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Smart Guns May Hit U.S. Market

Personalized smart guns, which can be fired only by verified users, may be arriving to U.S. markets, USA Today reports. Smart guns are meant to prevent unauthorized people from firing guns, in the hopes of keeping someone like a child or a convicted criminal from using them. Smart guns achieve this by either radio frequency identification (RFID) tokens, such as bracelets, watches, rings and other wearable devices, that verify gun users based on proximity to the token, or biometric recognition technology that activates a gun after identifying biological features like a fingerprint, palm print or grip. While the National Rifle Association doesn’t oppose the development of smart guns, it objects to any law prohibiting Americans from acquiring or possessing guns that don’t have smart gun technology.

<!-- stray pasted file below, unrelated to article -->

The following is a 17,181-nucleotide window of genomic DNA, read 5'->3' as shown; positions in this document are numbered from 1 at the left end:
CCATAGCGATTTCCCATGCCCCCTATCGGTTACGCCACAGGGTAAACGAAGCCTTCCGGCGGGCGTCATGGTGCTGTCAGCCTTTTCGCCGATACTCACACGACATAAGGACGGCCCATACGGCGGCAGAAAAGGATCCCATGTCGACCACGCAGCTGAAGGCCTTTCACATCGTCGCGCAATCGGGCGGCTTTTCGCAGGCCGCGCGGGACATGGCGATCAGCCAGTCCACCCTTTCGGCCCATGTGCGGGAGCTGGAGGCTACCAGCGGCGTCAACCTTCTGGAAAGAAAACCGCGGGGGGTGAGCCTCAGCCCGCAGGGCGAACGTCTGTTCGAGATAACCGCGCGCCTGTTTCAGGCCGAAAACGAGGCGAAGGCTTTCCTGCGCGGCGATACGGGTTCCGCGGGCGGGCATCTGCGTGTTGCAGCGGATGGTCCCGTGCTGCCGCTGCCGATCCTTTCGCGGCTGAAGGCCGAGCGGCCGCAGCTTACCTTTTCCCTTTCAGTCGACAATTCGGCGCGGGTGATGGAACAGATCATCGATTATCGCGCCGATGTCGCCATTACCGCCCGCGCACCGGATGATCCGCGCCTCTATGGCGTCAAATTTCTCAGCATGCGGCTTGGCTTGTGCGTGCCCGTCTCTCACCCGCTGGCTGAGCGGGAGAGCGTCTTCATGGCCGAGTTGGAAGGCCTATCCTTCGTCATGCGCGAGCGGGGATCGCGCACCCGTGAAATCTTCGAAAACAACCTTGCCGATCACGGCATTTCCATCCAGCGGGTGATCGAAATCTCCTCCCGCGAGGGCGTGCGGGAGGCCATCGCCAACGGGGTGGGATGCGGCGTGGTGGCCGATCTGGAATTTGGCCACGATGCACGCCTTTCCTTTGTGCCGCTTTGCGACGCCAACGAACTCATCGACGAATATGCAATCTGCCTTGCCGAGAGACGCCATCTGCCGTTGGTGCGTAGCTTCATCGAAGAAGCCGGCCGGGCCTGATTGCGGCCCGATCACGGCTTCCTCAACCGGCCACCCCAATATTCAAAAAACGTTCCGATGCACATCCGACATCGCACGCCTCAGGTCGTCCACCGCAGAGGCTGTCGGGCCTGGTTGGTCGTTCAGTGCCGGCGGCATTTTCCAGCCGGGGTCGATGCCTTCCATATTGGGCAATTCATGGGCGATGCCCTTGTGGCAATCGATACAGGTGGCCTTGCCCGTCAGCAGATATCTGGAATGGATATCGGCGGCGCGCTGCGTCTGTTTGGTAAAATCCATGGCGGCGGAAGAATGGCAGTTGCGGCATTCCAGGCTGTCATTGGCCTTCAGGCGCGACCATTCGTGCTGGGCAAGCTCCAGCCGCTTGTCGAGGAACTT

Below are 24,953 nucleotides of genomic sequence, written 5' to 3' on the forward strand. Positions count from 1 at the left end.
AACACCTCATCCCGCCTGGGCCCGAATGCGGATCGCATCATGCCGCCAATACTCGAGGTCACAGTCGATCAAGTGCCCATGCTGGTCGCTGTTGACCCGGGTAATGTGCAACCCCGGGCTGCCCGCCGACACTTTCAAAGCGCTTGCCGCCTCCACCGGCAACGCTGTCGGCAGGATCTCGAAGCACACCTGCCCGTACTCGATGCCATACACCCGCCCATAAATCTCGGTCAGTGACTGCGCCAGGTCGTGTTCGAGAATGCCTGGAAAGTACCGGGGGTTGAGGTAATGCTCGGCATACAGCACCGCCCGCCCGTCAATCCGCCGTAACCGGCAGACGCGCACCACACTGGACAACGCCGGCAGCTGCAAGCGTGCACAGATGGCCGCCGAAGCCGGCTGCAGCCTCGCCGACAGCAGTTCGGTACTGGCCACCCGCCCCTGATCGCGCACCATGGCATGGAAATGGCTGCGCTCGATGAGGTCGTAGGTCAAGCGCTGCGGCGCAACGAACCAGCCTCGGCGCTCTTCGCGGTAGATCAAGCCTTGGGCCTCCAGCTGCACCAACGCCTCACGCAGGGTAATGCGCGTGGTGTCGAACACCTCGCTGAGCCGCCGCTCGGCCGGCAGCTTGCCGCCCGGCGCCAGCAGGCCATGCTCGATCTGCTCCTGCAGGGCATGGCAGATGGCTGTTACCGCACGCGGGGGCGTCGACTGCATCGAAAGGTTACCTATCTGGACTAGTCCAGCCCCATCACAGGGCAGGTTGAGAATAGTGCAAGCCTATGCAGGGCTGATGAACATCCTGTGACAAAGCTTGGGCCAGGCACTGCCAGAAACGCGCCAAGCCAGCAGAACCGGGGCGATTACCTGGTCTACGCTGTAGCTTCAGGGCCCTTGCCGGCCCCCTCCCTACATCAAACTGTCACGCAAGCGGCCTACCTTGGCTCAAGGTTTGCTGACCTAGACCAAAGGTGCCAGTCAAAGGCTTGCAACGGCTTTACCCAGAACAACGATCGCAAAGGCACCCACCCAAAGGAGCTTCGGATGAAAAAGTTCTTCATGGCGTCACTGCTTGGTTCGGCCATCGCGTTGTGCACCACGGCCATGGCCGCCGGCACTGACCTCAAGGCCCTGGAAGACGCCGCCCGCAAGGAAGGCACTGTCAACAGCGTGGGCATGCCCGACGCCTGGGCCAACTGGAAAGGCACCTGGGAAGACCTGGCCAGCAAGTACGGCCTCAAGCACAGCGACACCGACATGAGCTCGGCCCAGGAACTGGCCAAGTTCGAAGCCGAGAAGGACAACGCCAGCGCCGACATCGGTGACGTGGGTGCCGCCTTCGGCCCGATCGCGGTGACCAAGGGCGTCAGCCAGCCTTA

Biofire, a company based in Colorado, is developing smart guns with fingerprint authentication technology. Gun company LodeStar Works plans to launch a smart gun with RFID technology. LodeStar Works unveiled its 9mm smart handgun for shareholders and investors in Boise, Id., last Friday and claimed RFID works reliably indoors and outdoors under all conditions. Household guns are often used by young people in violence against themselves or others. About 380,000 guns are stolen from gun owners each year, according to the Giffords Law Center. The National Shooting Sports Foundation has raised concerns about the reliability of the technology and says gun owners may be placed in a life-and-death situation that requires quick deployment.


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